Ask the Doctor: Storage Cloning, Slow SSD, and Other Issues Tackled



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Ask the Doctor? Doctor Who?



It's also possible that Karl can't rip a file over 4GB in Handbrake because he doesn't have the "Large File Size" option selected in Handbrake. When this option is deselected, it caps the video size to what Fat32 can handle so it's compatible with devices that require that format.


Bullwinkle J Moose

either that or he forgot to install the codecs for the mp4 he's making

with KLite or VLC codecs, are you certain that the video won't play even if it crashed halfway through the movie?

1. Format a Portable USB drive as NTFS
2. Install the right codecs (Windows don't play jack)
3. 3, 3, what the hell was 3 again?

oh yeah...

Buy another new copy of Windows again

That will fix it
That will fix anything!

even AHCI

unless you're like me, and would rather have just sleightly slower insanely fast SSD speeds and boot XP in 3.2 seconds, instead of the faster 3.14 seconds that you get, but still boot 7, 8 or 8.1 as well, then for compatability sake, just leave the BIOS in IDE mode and not worry about it

3 second boot times and complete compatability between Boot drives and backups might be more important to me than 3.14 second boot times

sure, your SSD boots 0.06 seconds faster than mine, but to me, insanely fast and complete compatibility is good enough and I can wait the extra 0.06 seconds to boot on an old SATA 2 port

Oh look, I'm ranting again...
Just cut this post into little pieces and scatter them throughout these other posts....then it will make sense

it's easier than fixing it....



I bought my 80G Raptor seven years ago, and the first thing I noticed after installing the OS, drivers and a couple of apps was that it was no faster than my older drive at anything...boot time, app loading time, etc.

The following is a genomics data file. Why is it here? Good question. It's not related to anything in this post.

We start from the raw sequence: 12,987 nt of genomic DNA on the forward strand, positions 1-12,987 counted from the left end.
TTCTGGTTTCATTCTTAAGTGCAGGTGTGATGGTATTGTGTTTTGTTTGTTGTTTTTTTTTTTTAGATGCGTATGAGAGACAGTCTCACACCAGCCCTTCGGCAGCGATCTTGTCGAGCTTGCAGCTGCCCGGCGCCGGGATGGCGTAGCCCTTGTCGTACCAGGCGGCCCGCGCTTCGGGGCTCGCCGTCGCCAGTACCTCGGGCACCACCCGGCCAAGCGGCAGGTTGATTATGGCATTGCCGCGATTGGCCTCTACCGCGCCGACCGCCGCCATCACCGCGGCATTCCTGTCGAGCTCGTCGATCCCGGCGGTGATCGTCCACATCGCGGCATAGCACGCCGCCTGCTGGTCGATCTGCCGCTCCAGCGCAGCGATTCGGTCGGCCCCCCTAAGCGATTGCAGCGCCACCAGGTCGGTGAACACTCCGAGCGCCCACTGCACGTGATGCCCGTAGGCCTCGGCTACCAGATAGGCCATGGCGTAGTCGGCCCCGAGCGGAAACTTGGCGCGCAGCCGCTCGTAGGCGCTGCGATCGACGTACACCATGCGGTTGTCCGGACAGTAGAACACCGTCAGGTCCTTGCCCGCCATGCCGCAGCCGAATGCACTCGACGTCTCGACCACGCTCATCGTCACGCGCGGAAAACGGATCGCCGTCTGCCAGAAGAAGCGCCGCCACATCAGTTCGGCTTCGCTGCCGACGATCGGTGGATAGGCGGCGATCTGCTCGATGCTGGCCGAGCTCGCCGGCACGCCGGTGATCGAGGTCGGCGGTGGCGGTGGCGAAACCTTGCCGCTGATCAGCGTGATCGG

After some googling, I came to the realization that I needed to enable AHCI in the BIOS *before* installing the OS. People said you could enable AHCI after OS install: some had success, some thought they had success but were wrong, and most failed. I also failed. Back then, the key was slipstreaming the AHCI drivers onto XP.

So I flattened it, enabled AHCI, installed from my slipstream disc, and there was a very noticeable...ok, massive...speed increase. Sure, it's slow compared to an SSD. MY issue was that I didn't want slow compared to all other mechanical drives...which is what Gary might have been alluding to: his Velociraptor is not fast compared to other mechanicals. So Gary: check your BIOS.

That old Raptor is now the primary drive of my HTPC, running Win7 (no slipstream required) and it enters or resumes from S3 inside two seconds.



You can enable AHCI after installing Windows by flipping a registry key.



For NT6 operating systems, sure. But for NT5 operating systems the process was considerably more involved, and a registry key flip wasn't the solution.


The Mac

Ive converted MANY xps to AHCI after install.

there is a specific way to do it, and it causes a blue screen initially.



Actually, there are specific wayS to do it: it changed based on which Southbridge you had, and my extensive searching in anguish seven years ago found that many people failed.

Except if you had an nForce, then just forget it...there was no solution for those chipsets that I recall.



There's no magic to it, you simply have to get the driver installed. Tell the OS to install the driver whether it wants to or not, restart after any potential BSOD, and you should be good to go.


The Mac

did it on a bunch of 680is (nforce).

all i did, on all my machines was change the driver in device manager to the appropriate ahci driver, wait for the blue screen, reboot into bios, change to ahci. reboot.

worked every time. on a variety of machines/Mobos/SouthBridge Chipsets.